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[casi] Tom's comments on 'Climate of fear'

Dear List Members,

Tom Nagy's statements that the recent Human Rights Watch (HRW) report
'Climate of fear: Sexual violence and abduction of women and girls' may be a
'version of the 1990 "babies from incubators" lie to distract us from real
attrocities' and that it 'smell[s] like damage control 101 from a member of
the US team' strike me as positively bizarre.

After all, far from 'blam[ing] the proximate cause, but carefully avoid[ing]
discussion of underlying cause[s]' the report makes it quite clear that
'[m]any of the problems in addressing sexual violence and abduction against
women and girls derive from the U.S.-led coalition forces and civilian
administration's failure to provide public security in Baghdad. The public
security vacuum in Baghdad has heightened the vulnerability of women and
girls to sexual violence and abduction.' As we all know under international
humanitarian law (IHL) an occupying power is obliged to maintain public
order and safety. So the report is actually saying that the US/UK are
failing to meet their obligations under IHL.

It is quite true that HRW sometimes applies a double standard when it comes
to the actions of the US Government and that they sometimes fail to hold it
accountable for its actions. However I can see nothing in this report that
sheds a good light on the US / UK - quite the reverse. Activists concerned
with the well-being of ordinary Iraqis should surely welcome this report for
the information it contains and use this information to press for the US &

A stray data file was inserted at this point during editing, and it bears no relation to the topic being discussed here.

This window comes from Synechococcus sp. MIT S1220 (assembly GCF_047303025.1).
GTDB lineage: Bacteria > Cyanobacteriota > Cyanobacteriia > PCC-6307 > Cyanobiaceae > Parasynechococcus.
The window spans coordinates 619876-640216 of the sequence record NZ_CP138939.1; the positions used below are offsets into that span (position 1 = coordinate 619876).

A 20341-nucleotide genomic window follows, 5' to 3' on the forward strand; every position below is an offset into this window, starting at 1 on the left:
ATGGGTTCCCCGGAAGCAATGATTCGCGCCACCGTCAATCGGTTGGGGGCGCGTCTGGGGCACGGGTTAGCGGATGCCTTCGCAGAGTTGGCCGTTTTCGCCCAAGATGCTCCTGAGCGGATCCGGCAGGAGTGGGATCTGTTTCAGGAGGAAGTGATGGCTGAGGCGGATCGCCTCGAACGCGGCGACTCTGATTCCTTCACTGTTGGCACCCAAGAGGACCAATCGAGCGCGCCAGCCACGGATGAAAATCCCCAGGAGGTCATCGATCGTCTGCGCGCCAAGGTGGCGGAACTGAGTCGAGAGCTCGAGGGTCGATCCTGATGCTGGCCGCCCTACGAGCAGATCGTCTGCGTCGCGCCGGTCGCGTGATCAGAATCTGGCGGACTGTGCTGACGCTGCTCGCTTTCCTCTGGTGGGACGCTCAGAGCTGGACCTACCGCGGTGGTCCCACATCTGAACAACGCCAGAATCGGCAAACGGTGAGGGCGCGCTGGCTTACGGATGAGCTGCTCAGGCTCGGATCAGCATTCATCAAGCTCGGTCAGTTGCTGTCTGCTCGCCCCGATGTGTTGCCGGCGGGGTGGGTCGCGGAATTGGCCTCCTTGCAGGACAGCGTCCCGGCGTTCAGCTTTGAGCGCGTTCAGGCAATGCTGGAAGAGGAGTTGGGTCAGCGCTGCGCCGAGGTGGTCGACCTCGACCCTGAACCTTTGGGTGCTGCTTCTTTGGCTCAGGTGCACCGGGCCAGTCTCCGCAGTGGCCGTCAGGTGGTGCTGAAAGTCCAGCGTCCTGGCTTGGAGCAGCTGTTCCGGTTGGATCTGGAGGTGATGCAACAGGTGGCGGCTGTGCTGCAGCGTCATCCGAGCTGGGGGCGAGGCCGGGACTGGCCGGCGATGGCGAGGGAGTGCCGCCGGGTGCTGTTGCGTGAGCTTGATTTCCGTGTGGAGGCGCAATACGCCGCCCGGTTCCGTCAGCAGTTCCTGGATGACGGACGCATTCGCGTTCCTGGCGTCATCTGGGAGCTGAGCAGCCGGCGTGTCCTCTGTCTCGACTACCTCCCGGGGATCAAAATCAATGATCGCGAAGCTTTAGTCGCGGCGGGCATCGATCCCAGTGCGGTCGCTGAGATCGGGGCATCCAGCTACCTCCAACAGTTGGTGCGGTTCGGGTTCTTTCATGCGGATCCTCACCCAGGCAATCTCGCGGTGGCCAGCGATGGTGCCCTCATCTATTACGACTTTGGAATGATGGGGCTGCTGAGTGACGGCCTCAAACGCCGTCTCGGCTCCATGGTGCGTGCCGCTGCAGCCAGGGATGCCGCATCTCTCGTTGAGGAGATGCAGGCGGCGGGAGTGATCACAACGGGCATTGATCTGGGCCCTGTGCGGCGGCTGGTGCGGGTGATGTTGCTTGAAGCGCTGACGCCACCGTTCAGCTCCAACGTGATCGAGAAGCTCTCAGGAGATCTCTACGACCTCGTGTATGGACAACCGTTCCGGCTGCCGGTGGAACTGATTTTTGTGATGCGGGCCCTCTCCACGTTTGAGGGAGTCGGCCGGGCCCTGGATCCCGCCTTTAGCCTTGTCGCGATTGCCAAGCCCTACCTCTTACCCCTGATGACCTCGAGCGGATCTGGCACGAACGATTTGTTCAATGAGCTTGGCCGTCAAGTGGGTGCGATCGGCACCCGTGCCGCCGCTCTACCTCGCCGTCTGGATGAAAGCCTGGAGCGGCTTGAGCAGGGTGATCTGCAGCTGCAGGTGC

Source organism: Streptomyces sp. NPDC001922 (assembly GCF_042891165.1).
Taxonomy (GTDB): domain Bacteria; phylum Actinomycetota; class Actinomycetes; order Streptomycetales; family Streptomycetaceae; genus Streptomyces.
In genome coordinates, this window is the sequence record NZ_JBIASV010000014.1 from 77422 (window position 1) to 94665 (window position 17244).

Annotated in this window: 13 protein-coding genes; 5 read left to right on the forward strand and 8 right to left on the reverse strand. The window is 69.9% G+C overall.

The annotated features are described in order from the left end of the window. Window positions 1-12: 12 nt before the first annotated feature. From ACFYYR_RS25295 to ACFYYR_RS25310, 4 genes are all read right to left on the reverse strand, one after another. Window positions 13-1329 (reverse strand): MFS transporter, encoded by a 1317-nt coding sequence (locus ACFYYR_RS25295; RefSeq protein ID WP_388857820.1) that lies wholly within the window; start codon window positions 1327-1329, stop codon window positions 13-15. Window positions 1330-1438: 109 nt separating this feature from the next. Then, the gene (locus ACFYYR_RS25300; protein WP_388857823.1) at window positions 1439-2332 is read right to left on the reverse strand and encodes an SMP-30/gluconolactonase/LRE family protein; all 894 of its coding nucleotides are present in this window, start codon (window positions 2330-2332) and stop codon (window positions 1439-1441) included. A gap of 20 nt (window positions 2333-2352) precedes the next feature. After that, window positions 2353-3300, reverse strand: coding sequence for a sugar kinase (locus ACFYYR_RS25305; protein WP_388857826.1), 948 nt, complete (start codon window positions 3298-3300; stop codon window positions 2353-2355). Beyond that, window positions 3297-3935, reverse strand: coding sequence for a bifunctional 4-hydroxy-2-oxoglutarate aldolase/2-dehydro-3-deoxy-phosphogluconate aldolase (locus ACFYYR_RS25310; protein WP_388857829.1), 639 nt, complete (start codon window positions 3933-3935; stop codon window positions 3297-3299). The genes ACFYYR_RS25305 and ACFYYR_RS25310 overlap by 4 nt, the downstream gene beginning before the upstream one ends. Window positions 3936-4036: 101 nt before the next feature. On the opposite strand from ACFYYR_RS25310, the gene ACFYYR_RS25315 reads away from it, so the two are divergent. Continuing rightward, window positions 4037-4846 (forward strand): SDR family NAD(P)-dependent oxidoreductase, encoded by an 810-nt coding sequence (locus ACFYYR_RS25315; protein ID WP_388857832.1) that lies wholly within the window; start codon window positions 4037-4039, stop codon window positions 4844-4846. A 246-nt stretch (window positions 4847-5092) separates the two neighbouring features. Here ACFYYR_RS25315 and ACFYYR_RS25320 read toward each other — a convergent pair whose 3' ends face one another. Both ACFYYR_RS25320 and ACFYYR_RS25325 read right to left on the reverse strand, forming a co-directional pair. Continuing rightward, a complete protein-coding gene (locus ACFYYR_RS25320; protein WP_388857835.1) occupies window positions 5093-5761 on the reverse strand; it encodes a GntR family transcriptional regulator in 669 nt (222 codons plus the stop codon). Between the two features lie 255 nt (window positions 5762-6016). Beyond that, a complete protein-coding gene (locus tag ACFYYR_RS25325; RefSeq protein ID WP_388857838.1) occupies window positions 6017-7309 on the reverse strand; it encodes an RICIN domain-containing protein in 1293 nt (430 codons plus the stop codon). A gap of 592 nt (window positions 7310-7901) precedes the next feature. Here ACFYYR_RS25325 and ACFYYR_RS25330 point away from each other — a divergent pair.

UK governments to fulfil their obligations under international humanitarian
law (whilst at the same time pressing these same governments to use all the
resources at their disposal to the end the current humanitarian crisis,
clear-up unexploded ordnance etc... and campaigning for an end to the

Best wishes,

(in a personal capacity)

----- Original Message -----
From: "nagy" <>
To: "AS-ILAS" <>; "casi" <>
Cc: <>
Sent: Wednesday, July 16, 2003 3:16 PM
Subject: RE: [casi] Baghdad - Climate of fear: Sexual violence and abduction
of women and girls

Just checed out the front page of HRW -- hey, no problem, just change its
name to "Selective" Human Rights Watch.  I'm really appalled. I guess I was
played for the fool I when good ole "Joe" met with me. Bless his skeptical
soul (which seems not to extend to  US attrocities). I hope I'm beeing
but, boy, this shure does smell like damage control 101 from a member of the
US team, HRW. -- e.g., blame the proximate cause, but carefully avoid
discussion of underlying cause. Mustn't make "Uncle Sam" cross with you.
apparently ok to condemn an end product, but not what led to the end
including ghastly crimes like rape.

More when I get to the office (and hopefully when I get a chance to talke to
"Joe" at HRW.


p.s. Surely I will not be misunderstood. Rape is a ghastly crime, but not
ghastly than setting up condition guaranteed to have infants die an
death. Also with 100s of 1000s of troops in Iraq, wonder they could not help
avert rape and other crimes.

>===== Original Message From AS-ILAS <> =====
>Human Rights Watch
>Date: 16 Jul 2003
>Climate of fear: Sexual violence and abduction of women and girls in